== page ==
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People v. Downey

OPINION FILED DECEMBER 20, 1983.

THE PEOPLE OF THE STATE OF ILLINOIS, PLAINTIFF-APPELLEE,

v.

CONNIE DOWNEY, DEFENDANT-APPELLANT.



Appeal from the Circuit Court of Lake County; the Hon. William D. Block, Judge, presiding.

JUSTICE HOPF DELIVERED THE OPINION OF THE COURT:

On March 8, 1983, the circuit court of Lake County found defendant, Connie Downey, had violated the terms of his probation by committing the offense of intimidation (Ill. Rev. Stat. 1981, ch. 38, par. 12-6(a)(5)). He was subsequently sentenced to three years with the Department of Corrections on each count concurrently.

The defendant appeals contending that his conduct did not legally amount to intimidation. Alternately, defendant contends that the State's proofs were insufficient to establish his guilt of intimidation by a preponderance of the evidence.

Defendant was originally placed on 30 months' probation on July 20, 1982, having pleaded guilty to certain possession of narcotics charges. The State's amended petition for revocation charged defendant with rape, intimidation and harassment by telephone. As to the harassment charge the court directed a finding for the defendant; found him not guilty of the rape charge; but found that defendant had violated his probation by committing the crime of intimidation.

During mid-1982 defendant and victim, Marianne Jacobson, a married woman, carried on a sexual liaison. After September they remained just friends. In early December the victim in a telephone conversation advised defendant that her husband and daughter would be away on vacation at the end of the month. At 1:30 a.m. on December 29, 1982, defendant appeared at her home desirous of resuming the sexual aspect of their relationship. Jacobson declined, advising defendant that she was desirous of making her marriage work. Defendant told her he would force her to continue; that if she did not, he would tell her husband of the activities with him; and, that he would bring over friends and family in support of his revelations. Jacobson feared he might hit her. She accompanied defendant to her bedroom.

In the bedroom she again told him that she had ended the affair because of her desire to preserve her marriage as opposed to "some fault" on his part. Defendant said he understood, but in response to her inquiry, "Then you won't force me through this?" replied, "Well, I'm already here."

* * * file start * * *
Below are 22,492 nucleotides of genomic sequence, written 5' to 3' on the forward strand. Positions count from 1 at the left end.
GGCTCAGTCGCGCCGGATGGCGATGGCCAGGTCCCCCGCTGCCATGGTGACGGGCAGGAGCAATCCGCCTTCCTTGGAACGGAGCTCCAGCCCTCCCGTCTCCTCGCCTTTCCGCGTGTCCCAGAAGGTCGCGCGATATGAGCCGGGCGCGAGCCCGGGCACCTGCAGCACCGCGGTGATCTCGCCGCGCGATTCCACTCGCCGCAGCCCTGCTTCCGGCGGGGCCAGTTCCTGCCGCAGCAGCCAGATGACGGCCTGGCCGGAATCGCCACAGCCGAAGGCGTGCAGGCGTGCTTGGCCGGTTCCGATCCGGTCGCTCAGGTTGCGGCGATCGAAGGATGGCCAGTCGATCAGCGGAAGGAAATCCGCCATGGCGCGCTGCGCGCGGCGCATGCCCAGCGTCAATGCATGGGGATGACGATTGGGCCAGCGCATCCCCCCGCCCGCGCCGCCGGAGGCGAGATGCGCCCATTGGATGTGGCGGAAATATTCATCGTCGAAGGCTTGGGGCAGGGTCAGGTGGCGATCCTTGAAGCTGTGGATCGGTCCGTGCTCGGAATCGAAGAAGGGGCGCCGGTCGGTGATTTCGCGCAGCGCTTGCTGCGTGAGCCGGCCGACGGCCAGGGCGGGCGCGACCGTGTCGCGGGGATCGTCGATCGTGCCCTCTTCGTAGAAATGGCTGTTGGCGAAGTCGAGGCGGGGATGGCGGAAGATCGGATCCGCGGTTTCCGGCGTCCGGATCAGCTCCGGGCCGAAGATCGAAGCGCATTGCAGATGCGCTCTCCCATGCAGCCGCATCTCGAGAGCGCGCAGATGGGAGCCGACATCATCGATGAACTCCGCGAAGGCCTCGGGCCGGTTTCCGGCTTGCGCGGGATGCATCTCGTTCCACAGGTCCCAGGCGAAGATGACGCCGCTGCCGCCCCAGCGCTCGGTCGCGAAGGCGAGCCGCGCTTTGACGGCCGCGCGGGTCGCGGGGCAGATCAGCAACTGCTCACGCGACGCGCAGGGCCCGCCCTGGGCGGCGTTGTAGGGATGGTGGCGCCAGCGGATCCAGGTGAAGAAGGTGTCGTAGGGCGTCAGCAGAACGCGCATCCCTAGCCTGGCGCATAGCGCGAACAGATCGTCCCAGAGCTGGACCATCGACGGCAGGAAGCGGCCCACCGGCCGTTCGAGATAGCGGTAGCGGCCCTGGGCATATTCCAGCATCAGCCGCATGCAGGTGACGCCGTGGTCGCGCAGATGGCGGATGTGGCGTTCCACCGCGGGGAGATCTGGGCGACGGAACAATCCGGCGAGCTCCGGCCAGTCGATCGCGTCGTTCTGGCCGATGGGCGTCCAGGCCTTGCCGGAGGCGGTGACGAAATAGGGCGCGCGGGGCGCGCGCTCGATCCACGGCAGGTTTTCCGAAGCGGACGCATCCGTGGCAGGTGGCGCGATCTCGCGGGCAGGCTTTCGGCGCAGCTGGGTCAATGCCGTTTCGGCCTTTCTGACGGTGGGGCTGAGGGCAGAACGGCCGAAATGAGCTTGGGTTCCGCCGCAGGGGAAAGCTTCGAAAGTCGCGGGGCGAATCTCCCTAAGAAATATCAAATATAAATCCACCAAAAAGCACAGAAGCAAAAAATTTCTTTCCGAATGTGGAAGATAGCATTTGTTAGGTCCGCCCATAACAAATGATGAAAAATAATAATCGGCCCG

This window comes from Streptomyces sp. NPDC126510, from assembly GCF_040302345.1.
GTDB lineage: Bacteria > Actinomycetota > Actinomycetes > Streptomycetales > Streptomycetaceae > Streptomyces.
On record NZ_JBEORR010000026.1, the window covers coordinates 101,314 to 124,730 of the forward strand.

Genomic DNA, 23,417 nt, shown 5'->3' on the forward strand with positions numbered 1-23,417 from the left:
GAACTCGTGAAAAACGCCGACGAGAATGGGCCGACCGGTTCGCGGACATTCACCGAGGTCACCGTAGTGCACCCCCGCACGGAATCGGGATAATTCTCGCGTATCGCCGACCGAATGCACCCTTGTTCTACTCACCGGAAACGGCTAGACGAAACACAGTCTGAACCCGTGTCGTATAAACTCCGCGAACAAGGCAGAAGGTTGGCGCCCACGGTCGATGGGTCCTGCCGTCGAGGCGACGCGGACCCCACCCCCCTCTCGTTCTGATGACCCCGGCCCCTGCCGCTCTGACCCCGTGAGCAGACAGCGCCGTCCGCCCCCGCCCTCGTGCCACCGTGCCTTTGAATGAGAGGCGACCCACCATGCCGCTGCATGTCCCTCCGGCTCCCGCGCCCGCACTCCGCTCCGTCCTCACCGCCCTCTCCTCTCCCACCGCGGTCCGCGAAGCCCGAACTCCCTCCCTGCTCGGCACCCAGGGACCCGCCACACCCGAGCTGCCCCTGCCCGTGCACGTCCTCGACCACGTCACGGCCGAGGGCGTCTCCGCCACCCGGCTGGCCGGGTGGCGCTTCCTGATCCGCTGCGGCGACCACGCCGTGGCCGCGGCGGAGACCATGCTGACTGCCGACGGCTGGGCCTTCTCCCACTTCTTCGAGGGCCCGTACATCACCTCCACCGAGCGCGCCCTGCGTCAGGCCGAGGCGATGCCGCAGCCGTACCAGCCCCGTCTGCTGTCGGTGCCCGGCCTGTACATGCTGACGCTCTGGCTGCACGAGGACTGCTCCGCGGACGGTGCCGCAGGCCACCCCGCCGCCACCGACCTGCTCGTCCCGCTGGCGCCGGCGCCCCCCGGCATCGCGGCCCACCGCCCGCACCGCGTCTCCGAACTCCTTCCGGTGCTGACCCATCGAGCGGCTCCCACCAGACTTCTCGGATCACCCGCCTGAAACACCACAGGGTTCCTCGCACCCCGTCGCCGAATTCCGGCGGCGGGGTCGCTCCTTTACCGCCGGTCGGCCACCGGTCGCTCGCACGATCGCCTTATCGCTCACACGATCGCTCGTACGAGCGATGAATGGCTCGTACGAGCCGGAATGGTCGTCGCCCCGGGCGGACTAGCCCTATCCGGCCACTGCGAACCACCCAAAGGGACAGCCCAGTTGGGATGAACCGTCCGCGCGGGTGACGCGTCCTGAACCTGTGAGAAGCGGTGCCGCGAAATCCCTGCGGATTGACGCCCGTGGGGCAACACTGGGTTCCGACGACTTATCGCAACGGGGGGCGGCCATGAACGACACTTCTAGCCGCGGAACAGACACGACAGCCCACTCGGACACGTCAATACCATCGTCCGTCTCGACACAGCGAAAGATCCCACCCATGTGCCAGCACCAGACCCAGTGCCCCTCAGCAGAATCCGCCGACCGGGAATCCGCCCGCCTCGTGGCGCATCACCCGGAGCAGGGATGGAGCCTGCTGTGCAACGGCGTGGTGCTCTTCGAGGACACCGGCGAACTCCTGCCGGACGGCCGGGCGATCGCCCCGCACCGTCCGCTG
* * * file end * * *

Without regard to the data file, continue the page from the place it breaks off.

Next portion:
Upon completion of the act she asked if he was going to come back and tell her husband. He replied in the negative. The next day after working a full shift, she reported the incident to the police. On cross-examination Jacobson admitted that she lay next to him for about five minutes and conversed, and that she did this voluntarily.

Defendant, on his own behalf, testified that he came over on the invitation of Mrs. Jacobson; that the act was mutually anticipated, consummated, and appreciated. Defendant claimed that they thereafter argued over money he had borrowed from her. She threatened to harass him, and he responded that if she did her husband would likely find out about their affair.

The court expressly found that it considered most of the victim's testimony to be credible, and that defendant's testimony was "not credible."

The court revoked defendant's probation and sentenced him to a term of three years' incarceration with credit given for time served while on probation.

Defendant contends that the threat allegedly made to expose their affair to the victim's husband is not the type of "threat" proscribed under section 12-6(a)(5) of the Criminal Code of 1961 (Ill. Rev. Stat. 1979, ch. 38, par. 12-6(a)(5)). Section 12-6(a)(5) provides:

"Sec. 12-6. Intimidation. (a) A person commits intimidation when, with intent to cause another to perform or to omit the performance of any act, he communicates to another a threat to perform without lawful authority of the following acts:

(5) Expose any person to hatred, contempt or ridicule; * * *."

Defendant adopts a position that a threat to reveal the truth regarding another person, which threat does not amount to a civil tort in the nature of libel, slander, or invasion of privacy is not actionable under section 12-6(a)(5) of the Criminal Code of 1961. He supports this by relying on Landry v. Daley (N.D. Ill. 1968), 280 F. Supp. 938, rev'd on other grounds sub nom. Boyle v. Landry (1971), 401 U.S. 77, 27 L.Ed.2d 696, 91 S.Ct. 758. That court reviewed section ...


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